Kenne Mwikya

Queer social justice activist based in Nairobi


Three films have been banned in Kenya in the past year, raising questions about the freedom of expression in the country. When The Wolf of Wall Street was banned by the Kenya Film Classification Board (KFCB) in February last year, I didn’t give it much thought. The movie had already been available in Nairobi’s numerous shops which sell pirated DVDs and was easily accessible on various illegal download sites. I brushed off the event as an aberration by an otherwise quiet film board. I, however, received the news that the film Stories of Our Lives had been banned with shock and dismay. The film, which chronicles the lives of queer Kenyans and which was based on true stories, had been screened at the Toronto International Film Festival to great acclaim. The film board cited ‘promotion of homosexuality’ as one of the reasons why the film had been banned. A few days later, the film’s producer was arrested and charged with producing the film without a permit from the board. And then, a few weeks ago, the KFCB banned the film adaption of E L James’ Fifty Shades of Grey about a bondage and sadomasochistic relationship between a wealthy businessman and a young female student.

I want to make a point about upholding the freedom of expression that links the thematic reference points of these films. As a queer feminist and socialist, I find The Wolf of Wall Street and Fifty Shades of Grey quite problematic: the former glorifies the ravages of an investor elite on an unsuspecting population while the latter glorifies psychological (if not physical) assault on women. The films are, if anything, a poignant reminder of the pervasive role of power differentials in society, something that the films try and fail to mask. An assessment of Stories of Our Lives is difficult to make, only the trailer is available online and the ban in Kenya means that screenings are mostly relegated to film festivals in Western countries. A friend lamented at the celebration of Kenyan cultural products abroad and their disavowal locally. A few months later, I watched a documentary about LGBTIQ rights in Cameroon. The documentary was screened at the Human Rights Watch Film Festival and had been approved for an adult only audience by the KFCB. The time limit to appeal the ban on Stories of Our Lives has long passed and the film faces the real prospect that it might never be viewed legally in Kenya.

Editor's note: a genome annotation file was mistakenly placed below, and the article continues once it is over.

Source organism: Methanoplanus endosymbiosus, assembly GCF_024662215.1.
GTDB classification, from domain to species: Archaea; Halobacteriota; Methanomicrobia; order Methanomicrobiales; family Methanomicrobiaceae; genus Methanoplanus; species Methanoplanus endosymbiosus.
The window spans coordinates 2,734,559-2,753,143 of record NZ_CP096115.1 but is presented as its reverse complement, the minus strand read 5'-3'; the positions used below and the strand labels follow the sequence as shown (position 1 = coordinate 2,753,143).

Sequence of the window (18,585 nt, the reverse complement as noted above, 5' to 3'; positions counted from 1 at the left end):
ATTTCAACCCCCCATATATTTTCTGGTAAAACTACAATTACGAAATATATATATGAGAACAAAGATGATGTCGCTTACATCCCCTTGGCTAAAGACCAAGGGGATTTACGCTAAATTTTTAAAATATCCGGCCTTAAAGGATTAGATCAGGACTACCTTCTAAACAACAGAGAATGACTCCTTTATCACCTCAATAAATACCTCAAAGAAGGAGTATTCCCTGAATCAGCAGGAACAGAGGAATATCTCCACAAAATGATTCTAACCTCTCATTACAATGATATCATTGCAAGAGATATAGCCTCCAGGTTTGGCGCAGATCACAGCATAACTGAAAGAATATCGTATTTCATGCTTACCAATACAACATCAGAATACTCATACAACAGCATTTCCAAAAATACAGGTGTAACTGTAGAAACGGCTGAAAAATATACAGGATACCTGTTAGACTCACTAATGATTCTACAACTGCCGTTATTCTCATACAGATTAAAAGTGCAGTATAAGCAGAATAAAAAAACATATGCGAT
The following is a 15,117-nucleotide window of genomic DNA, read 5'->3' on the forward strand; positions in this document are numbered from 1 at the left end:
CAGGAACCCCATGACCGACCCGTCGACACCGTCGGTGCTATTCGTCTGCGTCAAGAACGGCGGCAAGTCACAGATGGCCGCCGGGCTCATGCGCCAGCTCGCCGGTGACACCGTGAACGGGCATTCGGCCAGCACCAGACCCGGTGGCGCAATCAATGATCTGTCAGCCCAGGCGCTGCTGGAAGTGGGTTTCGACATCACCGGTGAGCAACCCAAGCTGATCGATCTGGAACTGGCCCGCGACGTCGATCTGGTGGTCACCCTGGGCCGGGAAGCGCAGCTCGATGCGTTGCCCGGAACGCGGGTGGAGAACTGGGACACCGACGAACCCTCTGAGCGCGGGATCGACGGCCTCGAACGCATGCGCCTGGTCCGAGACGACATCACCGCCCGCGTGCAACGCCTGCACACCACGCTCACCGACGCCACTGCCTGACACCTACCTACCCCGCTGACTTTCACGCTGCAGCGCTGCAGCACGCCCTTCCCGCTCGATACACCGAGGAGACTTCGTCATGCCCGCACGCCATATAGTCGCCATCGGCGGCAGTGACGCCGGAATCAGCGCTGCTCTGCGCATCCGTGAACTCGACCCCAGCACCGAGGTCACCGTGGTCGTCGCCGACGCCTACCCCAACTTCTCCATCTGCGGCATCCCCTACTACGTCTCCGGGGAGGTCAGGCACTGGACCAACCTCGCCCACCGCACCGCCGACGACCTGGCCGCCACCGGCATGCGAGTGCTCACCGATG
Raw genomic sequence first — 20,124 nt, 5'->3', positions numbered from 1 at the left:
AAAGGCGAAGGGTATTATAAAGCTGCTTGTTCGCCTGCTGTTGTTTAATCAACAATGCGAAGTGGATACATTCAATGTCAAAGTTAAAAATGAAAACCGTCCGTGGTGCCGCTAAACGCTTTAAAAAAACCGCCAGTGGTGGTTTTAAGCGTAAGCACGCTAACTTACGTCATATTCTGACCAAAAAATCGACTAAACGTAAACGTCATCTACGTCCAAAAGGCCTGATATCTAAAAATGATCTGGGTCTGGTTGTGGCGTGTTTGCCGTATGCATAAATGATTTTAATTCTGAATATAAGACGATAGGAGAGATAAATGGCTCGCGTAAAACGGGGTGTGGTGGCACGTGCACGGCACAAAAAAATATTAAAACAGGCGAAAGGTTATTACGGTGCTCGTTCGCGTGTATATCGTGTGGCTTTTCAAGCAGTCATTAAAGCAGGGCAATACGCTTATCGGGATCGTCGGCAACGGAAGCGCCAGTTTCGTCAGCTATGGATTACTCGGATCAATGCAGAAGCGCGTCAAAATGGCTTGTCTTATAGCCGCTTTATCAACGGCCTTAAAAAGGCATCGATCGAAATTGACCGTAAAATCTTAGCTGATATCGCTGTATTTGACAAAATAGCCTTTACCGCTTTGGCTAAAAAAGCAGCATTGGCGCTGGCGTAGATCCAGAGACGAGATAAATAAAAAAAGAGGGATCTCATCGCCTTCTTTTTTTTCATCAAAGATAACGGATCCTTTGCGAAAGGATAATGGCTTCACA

Films are made to be watched, to be commented on. If cultural products are really mirrors upon which society takes a look at itself, then banning them is effectively shattering that mirror. Banning films makes them ‘unwatchable’: opportunities for criticism are closed off. When I watched The Wolf of Wall Street months ago, I couldn’t help but feel a sense of transgression against what the government considered unacceptable viewing. I spoke to a friend of mine a few weeks later about the film and she pointed out something that had been completely lost on me until then, that many women experienced watching the film differently. While most male viewers celebrated the ‘aggressive’ and ‘go-getter’ nature of the main character; many women saw the objectification of, and violence against, women. For a film that glorifies the exploits of a class of individuals responsible for the 2008 global financial meltdown, The Wolf of Wall Street managed to do pretty well for itself.

The sense of transgression and rebelliousness in watching a banned film, especially a big-budget commercial film, may work to obscure critical elements of watching and genuflecting on it. The Interview, a comedy about an attempted CIA plot to assassinate North Korean dictator Kim-Jong Un, credits its blockbuster success on a cyber-attack on Sony Pictures and subsequent threats of more attacks should the movie be released to theatres. The film itself isn’t that good: it is best when assessed as a farcical caricature of the relationship between the US government and mainstream media in propagating US imperialism. The film ironically both portrays and lives up to this scenario. And more worrying are claims by some American movie-goers that watching The Interview, for them, arose from a sense of patriotic duty to uphold the freedom of speech and expression.